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Court of Appeals of Georgia.


No. A01A0909.

Decided: November 15, 2001

Zell & Zell, Rodney S. Zell, Atlanta, for appellant. Paul L. Howard, Jr., Dist. Atty., George W.K. Snyder, Jr., Asst. Dist. Atty., for appellee.

Richard Shelton was convicted by a Fulton County jury of one count of theft by taking and two counts of armed robbery.   On appeal, he claims the trial court erred in (1) failing to suppress evidence, (2) refusing to sever the charges for trial, and (3) impermissibly placing his character in issue.   For reasons which follow, we affirm.

On appeal from a criminal conviction, the defendant no longer enjoys the presumption of innocence, and we view the evidence in the light most favorable to the jury's verdict.  Grant v. State, 195 Ga.App. 463, 464(1), 393 S.E.2d 737 (1990).   So viewed, the evidence shows that on June 17, 1996, Arthur Montgomery intended to leave his BMW at an automobile detailing shop.   Montgomery saw a man outside the shop who said that he was a shop employee.   The man drove Montgomery back to his office, but never took the car back to the detailing shop.   Montgomery identified Shelton as the man who took his BMW. On August 13, 1996, Robert Barnes got into his Mercedes automobile in the underground parking area below his condominium residence.   A man forced him to relinquish the car keys at gunpoint and then drove away.   The victim identified Shelton as the gunman.   On August 24, 1996, Brent Haygood had just entered his Mercedes, which was in a parking lot in midtown Atlanta, when he heard a tap on the driver's side window.   Haygood exited the car, and a man placed a gun against his forehead and told Haygood that he was taking the car.   When Haygood refused, the man fired the gun but failed to injure Haygood.   The man then took the car.   Haygood identified Shelton as the perpetrator.

1. Shelton claims that the trial court erred in denying his motion to suppress the evidence developed when the police made an allegedly unlawful search of his landlady's premises.   Shelton rented a bedroom at the home of Celestina Dismuke.   At the time of the search, he had been living there three weeks.   He did not have a key and depended on Dismuke or her daughter to gain access to the house.   On August 29, 1996, police received a report of a stolen Mercedes automobile at the Dismuke residence.   Officer Gee and two other officers went to investigate.   Gee knocked on the front door, but no one answered.   Standing outside a chain-link fence around the house, the officers saw that in the unenclosed carport was a vehicle partially covered with a tarp.   A Mercedes symbol was visible on the hubcaps.   After talking with neighbors who confirmed the automobile was a Mercedes, Gee went into the garage and recorded the car's vehicle identification number.   From the number, the officers learned that the vehicle had been reported stolen in a carjacking.   The Mercedes belonged to Barnes.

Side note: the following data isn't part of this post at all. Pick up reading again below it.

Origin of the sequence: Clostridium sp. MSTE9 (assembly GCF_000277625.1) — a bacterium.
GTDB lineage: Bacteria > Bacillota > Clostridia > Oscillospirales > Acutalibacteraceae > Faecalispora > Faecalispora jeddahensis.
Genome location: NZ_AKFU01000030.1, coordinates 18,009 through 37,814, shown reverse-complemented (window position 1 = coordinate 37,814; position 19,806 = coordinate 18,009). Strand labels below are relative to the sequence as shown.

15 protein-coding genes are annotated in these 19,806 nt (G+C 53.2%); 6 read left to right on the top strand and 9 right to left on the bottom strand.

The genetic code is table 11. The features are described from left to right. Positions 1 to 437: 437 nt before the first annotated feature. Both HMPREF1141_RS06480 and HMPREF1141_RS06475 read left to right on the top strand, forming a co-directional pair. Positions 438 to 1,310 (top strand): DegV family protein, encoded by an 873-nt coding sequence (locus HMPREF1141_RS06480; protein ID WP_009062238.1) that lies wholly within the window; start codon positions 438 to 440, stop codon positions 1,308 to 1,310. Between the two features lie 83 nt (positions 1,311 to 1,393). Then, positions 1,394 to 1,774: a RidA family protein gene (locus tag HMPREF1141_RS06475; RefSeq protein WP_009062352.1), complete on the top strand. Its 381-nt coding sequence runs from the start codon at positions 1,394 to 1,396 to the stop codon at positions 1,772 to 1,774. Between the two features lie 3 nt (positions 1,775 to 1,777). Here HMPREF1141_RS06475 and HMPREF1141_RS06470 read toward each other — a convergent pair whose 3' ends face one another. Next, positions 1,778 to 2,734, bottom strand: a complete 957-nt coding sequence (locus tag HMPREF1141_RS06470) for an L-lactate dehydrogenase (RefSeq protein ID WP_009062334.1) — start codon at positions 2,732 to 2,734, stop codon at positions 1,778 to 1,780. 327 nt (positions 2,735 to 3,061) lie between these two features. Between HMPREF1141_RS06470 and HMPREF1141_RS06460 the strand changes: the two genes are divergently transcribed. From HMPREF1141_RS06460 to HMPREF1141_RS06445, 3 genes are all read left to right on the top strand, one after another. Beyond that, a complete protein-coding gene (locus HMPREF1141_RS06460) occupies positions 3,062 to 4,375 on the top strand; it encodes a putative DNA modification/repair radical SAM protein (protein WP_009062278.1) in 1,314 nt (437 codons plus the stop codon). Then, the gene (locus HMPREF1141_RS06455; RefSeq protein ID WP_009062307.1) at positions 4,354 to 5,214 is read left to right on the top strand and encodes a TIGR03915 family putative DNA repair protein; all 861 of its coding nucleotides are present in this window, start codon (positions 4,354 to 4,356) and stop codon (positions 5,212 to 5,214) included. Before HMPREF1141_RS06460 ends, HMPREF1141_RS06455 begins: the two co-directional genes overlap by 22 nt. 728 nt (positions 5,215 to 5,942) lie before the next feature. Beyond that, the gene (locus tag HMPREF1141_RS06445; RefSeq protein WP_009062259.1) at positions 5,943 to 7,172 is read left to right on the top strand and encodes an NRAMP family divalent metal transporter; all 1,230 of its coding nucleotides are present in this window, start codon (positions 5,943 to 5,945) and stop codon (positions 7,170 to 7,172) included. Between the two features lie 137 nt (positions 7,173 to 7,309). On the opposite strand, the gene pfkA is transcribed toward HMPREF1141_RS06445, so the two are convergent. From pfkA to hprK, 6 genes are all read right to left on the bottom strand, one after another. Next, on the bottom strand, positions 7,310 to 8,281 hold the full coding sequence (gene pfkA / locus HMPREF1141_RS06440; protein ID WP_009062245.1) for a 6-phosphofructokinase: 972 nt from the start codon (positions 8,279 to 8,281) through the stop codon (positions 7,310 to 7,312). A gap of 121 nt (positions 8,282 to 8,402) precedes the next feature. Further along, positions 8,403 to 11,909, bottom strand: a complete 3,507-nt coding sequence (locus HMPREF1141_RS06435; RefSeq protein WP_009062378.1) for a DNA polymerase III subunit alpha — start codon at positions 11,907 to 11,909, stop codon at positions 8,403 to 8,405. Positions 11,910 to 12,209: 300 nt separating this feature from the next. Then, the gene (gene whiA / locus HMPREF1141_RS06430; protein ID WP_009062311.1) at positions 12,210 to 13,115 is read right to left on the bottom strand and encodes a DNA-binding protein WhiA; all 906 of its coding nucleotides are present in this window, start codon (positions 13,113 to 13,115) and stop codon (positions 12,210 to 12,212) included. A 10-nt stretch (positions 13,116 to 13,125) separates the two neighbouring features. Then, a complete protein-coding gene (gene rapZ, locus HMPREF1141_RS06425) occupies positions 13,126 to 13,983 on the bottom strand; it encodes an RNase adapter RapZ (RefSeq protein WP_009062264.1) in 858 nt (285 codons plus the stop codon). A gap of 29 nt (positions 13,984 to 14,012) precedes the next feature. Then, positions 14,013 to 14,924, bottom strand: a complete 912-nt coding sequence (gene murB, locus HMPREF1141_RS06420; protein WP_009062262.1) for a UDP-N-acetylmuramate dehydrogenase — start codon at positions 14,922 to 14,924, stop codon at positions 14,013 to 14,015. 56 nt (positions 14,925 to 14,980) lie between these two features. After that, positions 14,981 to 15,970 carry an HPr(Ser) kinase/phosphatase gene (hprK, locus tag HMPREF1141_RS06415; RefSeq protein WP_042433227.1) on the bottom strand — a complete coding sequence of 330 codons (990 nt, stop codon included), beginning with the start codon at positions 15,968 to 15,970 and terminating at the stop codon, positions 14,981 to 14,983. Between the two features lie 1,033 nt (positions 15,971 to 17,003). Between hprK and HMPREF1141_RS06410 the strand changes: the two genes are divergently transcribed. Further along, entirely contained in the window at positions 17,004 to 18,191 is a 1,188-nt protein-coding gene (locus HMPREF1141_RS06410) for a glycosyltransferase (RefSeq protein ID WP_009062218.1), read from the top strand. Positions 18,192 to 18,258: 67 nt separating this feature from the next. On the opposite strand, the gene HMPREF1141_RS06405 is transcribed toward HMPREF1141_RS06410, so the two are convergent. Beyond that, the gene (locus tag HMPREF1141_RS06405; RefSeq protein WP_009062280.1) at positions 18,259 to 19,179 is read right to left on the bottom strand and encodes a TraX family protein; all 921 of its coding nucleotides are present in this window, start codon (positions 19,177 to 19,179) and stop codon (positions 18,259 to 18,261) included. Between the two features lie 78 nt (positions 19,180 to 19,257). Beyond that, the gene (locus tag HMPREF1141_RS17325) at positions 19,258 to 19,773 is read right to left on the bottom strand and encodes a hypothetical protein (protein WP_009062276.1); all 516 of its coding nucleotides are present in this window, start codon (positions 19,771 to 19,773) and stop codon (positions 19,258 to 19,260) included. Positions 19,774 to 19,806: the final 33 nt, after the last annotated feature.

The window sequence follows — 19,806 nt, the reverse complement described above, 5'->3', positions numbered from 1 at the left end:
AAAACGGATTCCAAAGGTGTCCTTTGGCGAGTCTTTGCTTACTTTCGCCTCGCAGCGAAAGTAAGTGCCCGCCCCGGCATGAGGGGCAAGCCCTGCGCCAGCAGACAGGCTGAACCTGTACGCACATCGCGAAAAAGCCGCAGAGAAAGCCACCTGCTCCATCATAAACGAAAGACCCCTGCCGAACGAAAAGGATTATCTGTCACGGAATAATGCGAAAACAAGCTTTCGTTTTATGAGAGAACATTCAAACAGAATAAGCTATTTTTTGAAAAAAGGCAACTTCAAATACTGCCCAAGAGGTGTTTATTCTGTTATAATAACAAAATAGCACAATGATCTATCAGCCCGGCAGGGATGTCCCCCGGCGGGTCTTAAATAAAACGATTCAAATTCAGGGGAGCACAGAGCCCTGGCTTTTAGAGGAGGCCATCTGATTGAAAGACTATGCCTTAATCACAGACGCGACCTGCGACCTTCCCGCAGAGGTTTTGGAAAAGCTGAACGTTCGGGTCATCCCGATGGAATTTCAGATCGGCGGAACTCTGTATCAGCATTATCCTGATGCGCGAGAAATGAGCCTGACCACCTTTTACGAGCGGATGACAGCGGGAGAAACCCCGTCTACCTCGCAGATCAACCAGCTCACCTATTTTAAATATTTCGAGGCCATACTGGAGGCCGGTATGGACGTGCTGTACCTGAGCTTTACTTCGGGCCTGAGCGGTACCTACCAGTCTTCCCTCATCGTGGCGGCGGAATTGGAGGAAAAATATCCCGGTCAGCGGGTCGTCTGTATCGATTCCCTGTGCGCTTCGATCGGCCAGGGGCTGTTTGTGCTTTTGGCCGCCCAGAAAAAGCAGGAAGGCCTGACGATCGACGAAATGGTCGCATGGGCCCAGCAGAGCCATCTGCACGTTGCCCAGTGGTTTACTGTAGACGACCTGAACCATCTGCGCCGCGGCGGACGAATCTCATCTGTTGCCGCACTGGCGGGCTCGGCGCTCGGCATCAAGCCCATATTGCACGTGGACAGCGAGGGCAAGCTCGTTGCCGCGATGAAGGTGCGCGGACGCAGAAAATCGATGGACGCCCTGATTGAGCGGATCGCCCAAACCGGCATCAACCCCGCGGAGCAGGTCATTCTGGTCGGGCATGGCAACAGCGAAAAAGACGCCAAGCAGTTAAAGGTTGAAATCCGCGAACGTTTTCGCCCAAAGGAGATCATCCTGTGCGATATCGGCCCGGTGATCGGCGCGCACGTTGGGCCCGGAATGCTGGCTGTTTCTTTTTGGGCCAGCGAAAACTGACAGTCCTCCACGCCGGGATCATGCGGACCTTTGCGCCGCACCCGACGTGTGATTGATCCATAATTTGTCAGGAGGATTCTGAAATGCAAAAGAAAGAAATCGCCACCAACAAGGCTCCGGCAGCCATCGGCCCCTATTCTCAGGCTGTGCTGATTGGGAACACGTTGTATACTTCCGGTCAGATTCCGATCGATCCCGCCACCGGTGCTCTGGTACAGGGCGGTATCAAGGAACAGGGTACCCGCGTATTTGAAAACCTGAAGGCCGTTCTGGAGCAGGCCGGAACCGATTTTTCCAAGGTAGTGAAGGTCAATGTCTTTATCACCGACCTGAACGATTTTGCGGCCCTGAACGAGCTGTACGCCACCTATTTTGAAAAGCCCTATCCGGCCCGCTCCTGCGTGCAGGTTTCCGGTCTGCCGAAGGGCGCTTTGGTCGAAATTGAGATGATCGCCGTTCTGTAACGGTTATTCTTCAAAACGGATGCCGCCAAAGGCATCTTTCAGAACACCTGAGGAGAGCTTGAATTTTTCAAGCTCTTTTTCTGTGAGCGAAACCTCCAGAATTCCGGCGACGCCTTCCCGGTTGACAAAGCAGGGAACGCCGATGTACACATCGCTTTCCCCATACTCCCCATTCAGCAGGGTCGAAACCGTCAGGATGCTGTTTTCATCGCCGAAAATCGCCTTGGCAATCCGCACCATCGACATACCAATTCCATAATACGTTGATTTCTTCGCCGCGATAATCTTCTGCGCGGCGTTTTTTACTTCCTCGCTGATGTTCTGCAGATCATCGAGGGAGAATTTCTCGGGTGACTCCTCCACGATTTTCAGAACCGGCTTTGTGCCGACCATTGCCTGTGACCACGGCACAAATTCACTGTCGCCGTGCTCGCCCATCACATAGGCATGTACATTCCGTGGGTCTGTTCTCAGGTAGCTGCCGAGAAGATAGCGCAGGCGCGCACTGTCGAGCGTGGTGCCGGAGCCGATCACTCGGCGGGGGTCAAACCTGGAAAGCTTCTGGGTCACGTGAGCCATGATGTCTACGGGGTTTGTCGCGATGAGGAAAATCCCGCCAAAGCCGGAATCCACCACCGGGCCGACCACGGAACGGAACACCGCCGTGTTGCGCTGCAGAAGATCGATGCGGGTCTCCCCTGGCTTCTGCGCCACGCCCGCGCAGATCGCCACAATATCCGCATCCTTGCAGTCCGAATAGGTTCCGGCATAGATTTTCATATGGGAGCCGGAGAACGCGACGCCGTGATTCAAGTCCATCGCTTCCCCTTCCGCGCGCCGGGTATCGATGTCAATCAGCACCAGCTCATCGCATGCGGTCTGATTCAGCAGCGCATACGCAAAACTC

Dismuke, who had been in the shower when the police first knocked on her door, told the officers the Mercedes was not hers and she had no idea how it got in her carport.   While the officers were standing on the porch, Shelton came out and told the officers that he had bought the Mercedes from a friend.   Shelton gave the police two different names.   The police told Shelton he was under arrest and would have to leave with them.   Shelton replied that he needed to go put on a shirt.   Dismuke gave the police permission to enter her house, and Officer Davidson followed Shelton back to the room where he was staying.   When the officer entered the room he saw a wallet, car keys, and a gun lying on the dresser.   The officer seized the gun.   A shell casing recovered from the site of the Haygood carjacking was ejected from this gun.

Shelton argues that the evidence stemming from the arrest at the Dismuke residence led the police to suspect him in the car thefts from Barnes and Haygood, and his subsequent photographic identification by those victims.   He maintains that the evidence which led the police to charge him for the crimes at issue here was derived from the “poisonous tree” of an illegal search.   We disagree.